Shakespeare Electronic Conference, Vol. 3, No. 171. Monday, 13 July 1992.
From: Tim Bowden <
Date: Sunday, July 12, 1992, 19:21:51 -0400
Subject: The Wigmaker's Son-in-law and the Sonnets
In 1612, it says here, the Bard was called to the Court of Requests concerning
a suit brought by one Stephen Belott, former apprentice to a Christopher
Mountjoy and later his son-in-law, against said father-in-law for default of
a marriage dowry. Our poet was living in the household of Mr. Mountjoy, a
wigmaker, from about 1602, and was pressed into service by Mrs. Mountjoy, wife
to the wigmaker and mother of the intended, that he should approach the
apprentice and persuade him to the match. The marriage was duly joined in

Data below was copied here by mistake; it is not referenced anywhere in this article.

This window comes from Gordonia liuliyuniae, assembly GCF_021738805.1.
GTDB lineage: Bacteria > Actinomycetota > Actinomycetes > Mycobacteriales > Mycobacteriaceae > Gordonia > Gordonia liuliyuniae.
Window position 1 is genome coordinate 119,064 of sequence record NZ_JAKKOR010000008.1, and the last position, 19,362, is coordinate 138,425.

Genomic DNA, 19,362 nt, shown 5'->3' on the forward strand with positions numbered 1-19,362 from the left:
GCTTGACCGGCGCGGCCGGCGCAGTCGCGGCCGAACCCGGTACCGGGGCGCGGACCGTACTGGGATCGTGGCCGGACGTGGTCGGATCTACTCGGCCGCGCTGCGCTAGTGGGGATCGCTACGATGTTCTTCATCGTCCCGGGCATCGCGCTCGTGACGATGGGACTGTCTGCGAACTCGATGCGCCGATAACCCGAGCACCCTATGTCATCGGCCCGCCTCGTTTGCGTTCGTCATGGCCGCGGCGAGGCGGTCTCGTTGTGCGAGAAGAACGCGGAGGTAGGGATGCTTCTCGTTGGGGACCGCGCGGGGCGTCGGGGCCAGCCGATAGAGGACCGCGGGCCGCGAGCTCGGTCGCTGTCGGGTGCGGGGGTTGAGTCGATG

If this story resonates to your mind with the opening of the Sonnets, you are
not alone. Although I know the internal evidence and external cycle of style
would date the Sonnets from 1592-95 during the Plague Years, I am wondering if
there is conclusive proof which would trump my idle speculation.
Is it not just barely possible, just barely, that the tools utilized by
Shakespeare to prevail upon the apprentice were joined with the "..sugared
Sonnets among his private friends.." mentioned by Meres in 1598 to become the
collection published in 1609? Isn't it fun to wonder about it, anyway?
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